On April 11, 1970, Apollo 13 launched from Cape Kennedy.
On April 12, “The Stooges” came to play at Sherwood Forest. Lead singer James Osterberg was almost the valedictorian of his senior class in Ann Arbor. He eventually moved in with John Sinclair and the White Panthers at their commune on Hill St. and helped form a band called “The Stooges.” Manic comedy became dangerous weirdness, transforming into frightening chaos, changing to raw depravity, shifting to laughable lewdness, transcending into utter madness and concluding with the most disturbing kind of electrified shock-rock imaginable. James “Iggy” Osterberg was extraordinary.
In the very next issue of Creem Magazine, Dave Marsh offered an extensive feature story on the concert and described my concluding narrative as “sounding just like Chris Schenkle on ABC’s Wide World of Sports as I described Iggy’s semi-garroted removal from the stage. It became quite the story in Michigan music circles.
A new “Wild Wednesday” was scheduled for June 24th at Sherwood Forest. We would present 12 groups in 12 hours outdoors from noon ’til Midnight with “Twin Concert Stages” and no recorded music, no pause or intermission.
The first “Wild Wednesday/Michigan Monster” featured Bob Seger, Ted Nugent, The MC5, The Rationals, Brownsville Station, Alice Cooper, Frijid Pink, Teegarden & Van Winkle and three opening acts. It was an unqualified success. Four additional “Wild Wednesdays” took us through the summer, concluding with a “Super Sunday” in early September.
Regular Sunday indoor concerts resumed on October 11 with Detroit’s Frijid Pink and Third Power. Frijid Pink had sold over two million copies of “House of The Rising Sun” over the course of the year, and was the first Detroit rock group to score a No. 1 global hit. They were heading to Australia the following week. On WTAC, the No. 1 single was “War” by Edwin Starr.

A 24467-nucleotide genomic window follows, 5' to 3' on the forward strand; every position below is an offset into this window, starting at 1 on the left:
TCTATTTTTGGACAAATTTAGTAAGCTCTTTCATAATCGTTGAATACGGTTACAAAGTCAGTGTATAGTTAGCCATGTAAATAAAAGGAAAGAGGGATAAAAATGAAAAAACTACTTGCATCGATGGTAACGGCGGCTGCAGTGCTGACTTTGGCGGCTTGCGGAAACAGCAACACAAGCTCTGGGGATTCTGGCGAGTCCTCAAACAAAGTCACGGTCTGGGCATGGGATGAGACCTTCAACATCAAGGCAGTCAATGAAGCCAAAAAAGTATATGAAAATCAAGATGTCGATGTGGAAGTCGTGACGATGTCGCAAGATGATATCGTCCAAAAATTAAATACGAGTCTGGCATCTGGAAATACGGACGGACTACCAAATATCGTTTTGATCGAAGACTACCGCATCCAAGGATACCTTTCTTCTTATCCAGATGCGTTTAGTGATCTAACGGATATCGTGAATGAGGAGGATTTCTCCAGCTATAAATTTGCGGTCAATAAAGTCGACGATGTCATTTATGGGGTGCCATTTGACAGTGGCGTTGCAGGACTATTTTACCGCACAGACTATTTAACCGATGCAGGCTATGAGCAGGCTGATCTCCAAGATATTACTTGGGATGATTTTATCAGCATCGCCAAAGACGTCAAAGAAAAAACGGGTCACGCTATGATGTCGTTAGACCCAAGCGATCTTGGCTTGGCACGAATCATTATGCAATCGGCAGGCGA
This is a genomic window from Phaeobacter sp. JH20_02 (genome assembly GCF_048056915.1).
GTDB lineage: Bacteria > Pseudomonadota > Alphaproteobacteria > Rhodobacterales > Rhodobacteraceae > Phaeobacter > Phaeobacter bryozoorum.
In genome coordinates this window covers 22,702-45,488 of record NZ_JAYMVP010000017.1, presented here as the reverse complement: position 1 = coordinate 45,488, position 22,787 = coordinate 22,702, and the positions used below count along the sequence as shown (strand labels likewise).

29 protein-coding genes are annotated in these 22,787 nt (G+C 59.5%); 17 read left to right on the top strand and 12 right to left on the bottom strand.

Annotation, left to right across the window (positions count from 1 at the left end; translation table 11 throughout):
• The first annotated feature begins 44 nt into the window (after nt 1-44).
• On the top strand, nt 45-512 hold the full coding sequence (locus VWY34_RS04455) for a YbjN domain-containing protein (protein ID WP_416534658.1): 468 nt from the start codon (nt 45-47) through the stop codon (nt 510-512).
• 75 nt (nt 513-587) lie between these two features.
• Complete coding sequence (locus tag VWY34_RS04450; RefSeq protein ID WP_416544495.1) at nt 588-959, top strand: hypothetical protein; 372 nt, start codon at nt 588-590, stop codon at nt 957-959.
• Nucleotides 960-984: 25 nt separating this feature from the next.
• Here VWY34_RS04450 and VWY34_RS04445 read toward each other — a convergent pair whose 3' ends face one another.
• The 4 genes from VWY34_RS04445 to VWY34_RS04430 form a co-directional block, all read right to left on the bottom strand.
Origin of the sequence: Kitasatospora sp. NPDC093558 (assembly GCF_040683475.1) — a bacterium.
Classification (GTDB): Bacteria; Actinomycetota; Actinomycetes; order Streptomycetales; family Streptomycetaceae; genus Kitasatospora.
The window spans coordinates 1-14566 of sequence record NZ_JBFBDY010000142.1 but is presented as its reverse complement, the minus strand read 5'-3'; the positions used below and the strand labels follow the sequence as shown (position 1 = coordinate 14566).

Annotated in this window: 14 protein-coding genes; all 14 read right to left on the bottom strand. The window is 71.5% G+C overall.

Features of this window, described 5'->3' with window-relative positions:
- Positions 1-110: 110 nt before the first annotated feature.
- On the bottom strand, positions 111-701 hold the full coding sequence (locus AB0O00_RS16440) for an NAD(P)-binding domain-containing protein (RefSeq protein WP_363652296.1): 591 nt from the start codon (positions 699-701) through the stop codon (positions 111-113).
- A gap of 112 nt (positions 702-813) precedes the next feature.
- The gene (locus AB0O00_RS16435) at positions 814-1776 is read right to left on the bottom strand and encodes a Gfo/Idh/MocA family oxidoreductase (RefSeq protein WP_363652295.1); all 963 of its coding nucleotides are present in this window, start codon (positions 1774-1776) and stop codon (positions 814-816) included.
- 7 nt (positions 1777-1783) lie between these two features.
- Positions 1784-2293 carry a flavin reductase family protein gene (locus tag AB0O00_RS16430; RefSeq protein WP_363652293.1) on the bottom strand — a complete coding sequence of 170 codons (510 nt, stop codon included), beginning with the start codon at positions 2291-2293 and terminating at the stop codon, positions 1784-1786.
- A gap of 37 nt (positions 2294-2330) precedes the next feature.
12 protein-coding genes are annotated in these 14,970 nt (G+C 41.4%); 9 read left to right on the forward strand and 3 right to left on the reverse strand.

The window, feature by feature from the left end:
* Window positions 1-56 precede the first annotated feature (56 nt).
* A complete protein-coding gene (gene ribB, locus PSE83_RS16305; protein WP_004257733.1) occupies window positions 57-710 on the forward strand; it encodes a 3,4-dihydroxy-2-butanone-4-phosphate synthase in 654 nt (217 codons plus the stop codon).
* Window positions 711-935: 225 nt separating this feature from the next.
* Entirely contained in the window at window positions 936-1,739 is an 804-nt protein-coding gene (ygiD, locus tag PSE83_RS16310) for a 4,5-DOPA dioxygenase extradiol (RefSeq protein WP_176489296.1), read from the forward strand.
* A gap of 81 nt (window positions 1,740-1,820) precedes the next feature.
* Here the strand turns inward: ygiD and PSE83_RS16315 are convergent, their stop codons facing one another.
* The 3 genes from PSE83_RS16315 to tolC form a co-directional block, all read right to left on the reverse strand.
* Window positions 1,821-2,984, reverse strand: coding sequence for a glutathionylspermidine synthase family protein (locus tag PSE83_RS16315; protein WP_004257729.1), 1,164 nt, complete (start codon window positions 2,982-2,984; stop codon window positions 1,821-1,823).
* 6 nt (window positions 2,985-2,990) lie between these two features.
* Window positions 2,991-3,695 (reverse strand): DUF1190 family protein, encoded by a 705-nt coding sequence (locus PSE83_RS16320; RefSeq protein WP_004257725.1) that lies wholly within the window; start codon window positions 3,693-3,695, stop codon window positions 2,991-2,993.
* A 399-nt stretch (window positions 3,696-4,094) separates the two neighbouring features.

The struggle in Vietnam continued.
In early December, Paul McCartney filed a writ in the London High Court seeking legal dissolution of his “The Beatles” partnership.
On Christmas Night, Ann Arbor’s Brownsville Station drew a capacity crowd at Sherwood Forest. Their “Rock & Roll Holiday” was hitting the national charts. Alice Cooper returned on New Year’s Eve as “Baby New Year” and had plenty to celebrate. His recording of “Love it to Death” had become a major, unexpected smash in Canada. It had a new name and was gaining airplay everywhere! “Eighteen” was already No. 1 on WTAC.
Our next issue witnesses the legendary Chuck Berry conquering a new generation of rockers at Sherwood Forest, where Edgar Winter, Blue Öyster Cult, Bo Diddley and Teegarden & Van Winkle join the ranks of regular performers, and Deep Purple appears with Fleetwood Mac at Flint’s IMA Auditorium.
About the Author
In 1957 at the age of 16, Peter C. Cavanaugh enjoyed a 58 percent total audience share on his hometown station, WNDR in Syracuse, NY. Decades later, he wrote “Local DJ” – a book about his adventures ever since, promoting and producing literally hundreds of early concerts with the likes of Chuck Berry, The Rolling Stones, Jimi Hendrix, The Who, Bob Seger, Ted Nugent, Alice Cooper, Kiss and so on, as well as running Reams Broadcasting, a seven station radio group which included the top-rated Rock & Roll stations in America. A multiple award-winning broadcast executive, Mr. Cavanaugh is featured prominently in Cleveland’s Rock & Roll Hall of Fame.